Dog Bad Breath: 5 Helpful Tips

By Jennifer Dempsey / August 13, 2018

What’s more enjoyable than your beloved four-legged friend racing to the front door to shower you with kisses after a long day? Well, some could argue that being greeted with fish breath isn’t exactly the welcome home gesture they were hoping for. If your dog’s breath is getting a bit out of hand (to put it nicely), it may be a sign of a more serious, underlying condition that needs to be addressed.

dog bad breath

Bad Breath in Dogs | Halitosis

Stinky breath, or halitosis, is a product of bacteria buildup. Lovely, right? The bacteria typically originates in the mouth but infections in the respiratory system and gut can also lead to bad breath. The term halitosis is used to describe the odor coming from the mouth as a result of the bacteria. There are several potential causes of halitosis, but most commonly it is directly linked to poor oral hygiene.

Periodontal disease, along with other mouth diseases, is quite common in dogs ultimately due to a lack of dental care. There’s good news and bad news associated with this fact. The bad news is that more often than not, the dog owner is at fault for the poor oral hygiene. Poor oral hygiene is so much more than bad breath and can lead to a multitude of problems (all which we will address shortly). The good news is that we have the ability to not only fix the issue, but prevent it from happening in the first place.

In this article, we hope to shed light on the not so appealing topic of dog breath and inform our readers of ways to prevent, manage, and eliminate the stink.

Causes of Bad Breath in Dogs

In order to eliminate and prevent bad breath in dogs, we must first understand what is causing it. Bad breath can be caused by something as simple as a poor diet or can be a sign of something much more severe such as liver disease or diabetes.

Poor Oral Hygiene and Periodontal Disease

Periodontal disease is an inflammatory disorder that affects the gums and supporting structures around the teeth. In the late stages, the gum tissue recedes and bone loss around the tooth occurs, resulting in loose teeth that can fall out.  

The bacteria that live inside of your dog’s mouth can be a breeding ground for serious infections. The buildup of bacteria leads to an accumulation of plaque and tartar which therefore contributes to the foul odor coming from Fido’s mouth. Keeping your dog’s teeth and gums clean and healthy is the first step in preventing additional conditions from developing. For example, gingivitis is considered to be a prominent precursor to periodontitis. Gingivitis is a type of gum inflammation that can quite easily be avoided by brushing Fido’s teeth daily and maintaining good oral hygiene practices. Plaque buildup causes the dog’s gums to become irritated and sensitive, therefore leading to inflammation.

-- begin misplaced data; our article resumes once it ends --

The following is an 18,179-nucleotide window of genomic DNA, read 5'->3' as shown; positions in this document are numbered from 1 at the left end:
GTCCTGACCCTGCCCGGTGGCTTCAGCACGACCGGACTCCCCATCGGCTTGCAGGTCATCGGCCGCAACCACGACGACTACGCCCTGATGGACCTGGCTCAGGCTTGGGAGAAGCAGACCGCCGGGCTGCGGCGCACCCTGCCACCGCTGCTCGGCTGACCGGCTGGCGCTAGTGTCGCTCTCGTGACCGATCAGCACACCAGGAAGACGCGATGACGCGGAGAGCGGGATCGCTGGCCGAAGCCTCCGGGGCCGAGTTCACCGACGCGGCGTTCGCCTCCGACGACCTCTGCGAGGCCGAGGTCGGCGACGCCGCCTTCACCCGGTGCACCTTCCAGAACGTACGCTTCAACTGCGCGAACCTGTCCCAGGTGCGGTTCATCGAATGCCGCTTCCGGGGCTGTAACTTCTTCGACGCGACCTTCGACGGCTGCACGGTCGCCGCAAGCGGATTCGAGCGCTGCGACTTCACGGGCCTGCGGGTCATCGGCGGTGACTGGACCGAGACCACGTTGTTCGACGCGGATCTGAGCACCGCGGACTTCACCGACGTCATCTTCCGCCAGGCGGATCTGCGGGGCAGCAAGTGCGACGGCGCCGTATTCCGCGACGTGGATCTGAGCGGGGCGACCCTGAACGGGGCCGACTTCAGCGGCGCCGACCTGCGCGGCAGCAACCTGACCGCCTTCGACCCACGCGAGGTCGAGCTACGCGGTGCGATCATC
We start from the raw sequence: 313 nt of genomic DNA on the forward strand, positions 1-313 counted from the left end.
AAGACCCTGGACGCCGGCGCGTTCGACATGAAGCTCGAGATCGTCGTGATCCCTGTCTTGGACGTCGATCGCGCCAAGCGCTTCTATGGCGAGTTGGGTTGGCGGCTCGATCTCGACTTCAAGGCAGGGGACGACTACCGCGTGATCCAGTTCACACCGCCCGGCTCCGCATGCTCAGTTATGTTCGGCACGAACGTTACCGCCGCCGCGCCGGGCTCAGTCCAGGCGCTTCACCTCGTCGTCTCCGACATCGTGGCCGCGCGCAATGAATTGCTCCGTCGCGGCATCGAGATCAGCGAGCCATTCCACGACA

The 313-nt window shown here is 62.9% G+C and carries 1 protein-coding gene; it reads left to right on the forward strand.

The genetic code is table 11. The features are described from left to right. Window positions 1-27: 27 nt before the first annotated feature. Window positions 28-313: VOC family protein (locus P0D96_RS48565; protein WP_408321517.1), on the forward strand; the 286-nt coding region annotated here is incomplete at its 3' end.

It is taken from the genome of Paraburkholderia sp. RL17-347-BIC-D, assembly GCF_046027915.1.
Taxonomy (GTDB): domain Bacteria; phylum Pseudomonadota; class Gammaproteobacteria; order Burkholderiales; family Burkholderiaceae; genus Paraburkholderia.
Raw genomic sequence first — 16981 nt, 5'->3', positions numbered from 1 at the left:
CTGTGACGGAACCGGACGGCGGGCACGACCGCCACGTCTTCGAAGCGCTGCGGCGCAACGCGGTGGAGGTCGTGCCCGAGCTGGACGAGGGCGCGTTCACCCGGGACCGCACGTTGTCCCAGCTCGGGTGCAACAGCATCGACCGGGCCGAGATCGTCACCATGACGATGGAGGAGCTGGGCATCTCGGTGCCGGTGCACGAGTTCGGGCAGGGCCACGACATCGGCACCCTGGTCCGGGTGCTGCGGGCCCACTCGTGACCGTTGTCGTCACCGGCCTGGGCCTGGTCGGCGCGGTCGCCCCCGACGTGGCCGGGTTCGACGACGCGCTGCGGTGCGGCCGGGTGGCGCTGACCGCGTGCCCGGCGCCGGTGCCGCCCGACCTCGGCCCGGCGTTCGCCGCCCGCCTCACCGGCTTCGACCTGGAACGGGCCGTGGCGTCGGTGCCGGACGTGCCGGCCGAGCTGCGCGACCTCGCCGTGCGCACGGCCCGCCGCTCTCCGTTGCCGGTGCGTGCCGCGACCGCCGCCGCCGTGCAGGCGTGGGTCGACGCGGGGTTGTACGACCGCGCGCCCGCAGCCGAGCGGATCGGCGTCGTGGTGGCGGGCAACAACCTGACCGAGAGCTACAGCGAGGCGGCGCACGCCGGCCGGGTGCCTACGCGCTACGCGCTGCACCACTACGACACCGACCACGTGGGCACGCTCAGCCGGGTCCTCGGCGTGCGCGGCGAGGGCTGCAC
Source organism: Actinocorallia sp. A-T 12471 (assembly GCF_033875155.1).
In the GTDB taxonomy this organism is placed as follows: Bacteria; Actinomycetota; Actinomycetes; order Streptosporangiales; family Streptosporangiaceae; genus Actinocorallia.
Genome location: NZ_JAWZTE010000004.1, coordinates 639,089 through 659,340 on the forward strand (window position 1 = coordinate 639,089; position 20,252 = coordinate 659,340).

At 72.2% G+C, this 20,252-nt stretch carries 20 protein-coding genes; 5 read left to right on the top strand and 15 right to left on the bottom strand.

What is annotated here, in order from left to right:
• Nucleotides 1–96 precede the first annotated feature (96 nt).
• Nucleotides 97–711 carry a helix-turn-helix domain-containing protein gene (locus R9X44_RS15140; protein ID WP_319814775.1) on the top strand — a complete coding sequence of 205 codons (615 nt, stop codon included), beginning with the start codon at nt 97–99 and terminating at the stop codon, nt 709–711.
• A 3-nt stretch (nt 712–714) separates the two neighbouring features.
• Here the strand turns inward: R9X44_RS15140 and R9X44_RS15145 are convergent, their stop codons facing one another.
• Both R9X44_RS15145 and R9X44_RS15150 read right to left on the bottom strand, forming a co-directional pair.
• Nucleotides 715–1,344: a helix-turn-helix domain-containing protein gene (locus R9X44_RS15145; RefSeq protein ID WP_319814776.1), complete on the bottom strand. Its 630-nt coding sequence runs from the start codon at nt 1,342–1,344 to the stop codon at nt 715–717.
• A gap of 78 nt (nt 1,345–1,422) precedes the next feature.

Again, we hate to be the bearer of bad news, but this is a leading example as to how bad breath and dental disease can primarily be the fault of the pet parents. We cannot stress enough that oral health should not be overlooked.

Additionally, periodontal disease can lead to other serious issues such as tooth decay and a horrendous amount of pain for Fido. It is extremely important for pet parents to be able to recognize the early signs of gum disease in order to prevent it from causing even more harm to your pup.

Additional Symptoms of Periodontal Disease 

Additional symptoms of periodontal disease include:

  • Pawing at the mouth
  • Bleeding or swollen gums (gums that are severely inflamed)
  • Blood on chew toys or in the water bowl
  • Bumps or lumps in the mouth
  • Bloody or ropey saliva
  • Constant chewing of the inside of the mouth
  • Overall sensitivity in the mouth region

Furthermore, if the periodontal disease goes untreated, the bacterial infection from the mouth has the ability to spread to other parts of the body. When a bacterial infection travels it can quickly lead to major inflammation throughout the body as well as organ issues. Your dog’s bad breath will be the least of your concerns if the gum disease isn’t treated promptly and effectively.

Breeds Prone to Poor Oral Health 

Many studies have found that smaller dog breeds are more prone to having issues when it comes to oral health. Experts believe that this is due to their teeth being closer together and allowing a larger amount of tartar and plaque to build up. If you have a smaller dog breed, be sure to brush their teeth on a consistent basis and stay on top of vet visits to ensure their dental health is up to the necessary standards.

Poor Dietary Habits